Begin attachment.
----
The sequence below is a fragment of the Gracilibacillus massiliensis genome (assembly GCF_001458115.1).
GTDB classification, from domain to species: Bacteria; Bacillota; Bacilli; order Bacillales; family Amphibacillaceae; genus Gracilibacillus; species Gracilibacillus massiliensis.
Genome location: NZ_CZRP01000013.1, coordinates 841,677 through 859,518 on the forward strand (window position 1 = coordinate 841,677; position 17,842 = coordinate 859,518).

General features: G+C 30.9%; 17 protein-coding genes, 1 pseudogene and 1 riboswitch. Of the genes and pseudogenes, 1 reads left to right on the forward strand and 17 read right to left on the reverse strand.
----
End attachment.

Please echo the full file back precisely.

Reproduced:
The sequence below is a fragment of the Gracilibacillus massiliensis genome (assembly GCF_001458115.1).
GTDB classification, from domain to species: Bacteria; Bacillota; Bacilli; order Bacillales; family Amphibacillaceae; genus Gracilibacillus; species Gracilibacillus massiliensis.
Genome location: NZ_CZRP01000013.1, coordinates 841,677 through 859,518 on the forward strand (window position 1 = coordinate 841,677; position 17,842 = coordinate 859,518).

General features: G+C 30.9%; 17 protein-coding genes, 1 pseudogene and 1 riboswitch. Of the genes and pseudogenes, 1 reads left to right on the forward strand and 17 read right to left on the reverse strand.